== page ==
Tuesday, July 04, 2017

Six of the Best 704

The South Essex Stirrer offers a critique of Corbynmania from the left: "After the general election, I naively thought that we had reached the point of peak Corbyn and that elements of the left and other radicals would start to think a bit more independently again. Far from that happening, to all intents and purposes, the mania about Corbyn seems to intensified to the point where it has become a cult…a disturbing and weird one."

Patrick Barkham looks at the British debate over rewilding.

"Elizabeth Anderson is a philosopher on the warpath. Her Tanner Lectures, published in this volume with comments and a response, take aim at the unelected, arbitrary and dictatorial power that employers, particularly in the US where labour laws are flimsy, hold over their work-forces. She calls it “private government”, in the sense that those governed – that’s us, by the way – are shut out of the governing process." Philip Roscoe reviews a new book by Elizabeth Anderson.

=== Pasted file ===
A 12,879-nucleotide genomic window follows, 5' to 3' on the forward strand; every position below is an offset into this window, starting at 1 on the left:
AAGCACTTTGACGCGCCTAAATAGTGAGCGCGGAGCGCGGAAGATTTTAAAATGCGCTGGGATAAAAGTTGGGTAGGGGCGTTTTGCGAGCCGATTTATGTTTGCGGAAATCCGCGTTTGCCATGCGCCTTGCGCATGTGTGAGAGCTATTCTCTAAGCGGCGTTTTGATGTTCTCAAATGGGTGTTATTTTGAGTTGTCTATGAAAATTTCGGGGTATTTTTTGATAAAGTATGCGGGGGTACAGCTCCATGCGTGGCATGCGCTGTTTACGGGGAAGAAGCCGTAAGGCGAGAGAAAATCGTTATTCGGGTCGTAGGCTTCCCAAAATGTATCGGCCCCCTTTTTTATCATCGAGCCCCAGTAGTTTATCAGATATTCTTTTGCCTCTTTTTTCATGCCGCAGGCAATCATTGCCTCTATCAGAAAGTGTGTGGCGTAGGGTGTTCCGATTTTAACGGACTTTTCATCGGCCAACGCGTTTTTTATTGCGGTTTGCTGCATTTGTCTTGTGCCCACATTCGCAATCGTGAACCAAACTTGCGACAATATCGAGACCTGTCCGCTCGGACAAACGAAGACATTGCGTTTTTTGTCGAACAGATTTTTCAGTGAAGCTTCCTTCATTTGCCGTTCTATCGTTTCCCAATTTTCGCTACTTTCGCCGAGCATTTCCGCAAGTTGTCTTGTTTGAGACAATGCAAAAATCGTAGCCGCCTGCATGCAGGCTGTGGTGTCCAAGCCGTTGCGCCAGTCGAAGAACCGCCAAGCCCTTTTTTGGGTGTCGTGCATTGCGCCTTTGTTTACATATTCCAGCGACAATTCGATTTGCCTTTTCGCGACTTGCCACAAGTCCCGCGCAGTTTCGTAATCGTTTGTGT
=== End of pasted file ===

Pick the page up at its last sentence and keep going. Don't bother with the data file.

Donald Trump's tweets will be invaluable to foreign intelligence agencies, explains Nada Bakos.

"As early as 1945, a Woman’s Own article on corsets encouraged women to exercise caution at mealtimes, since “war-time rationing has led to an increased consumption of starchy fattening foods, with unflattering results to our figures”. In order to lose weight, the article recommended reducing the number of meals and cutting down on bread, potatoes, cakes and biscuits." Nadia Wilks-Heeg on how slimming became an obsession for women in post-war Britain.

Richard Brady recommend five films about the American heritage of resistance.

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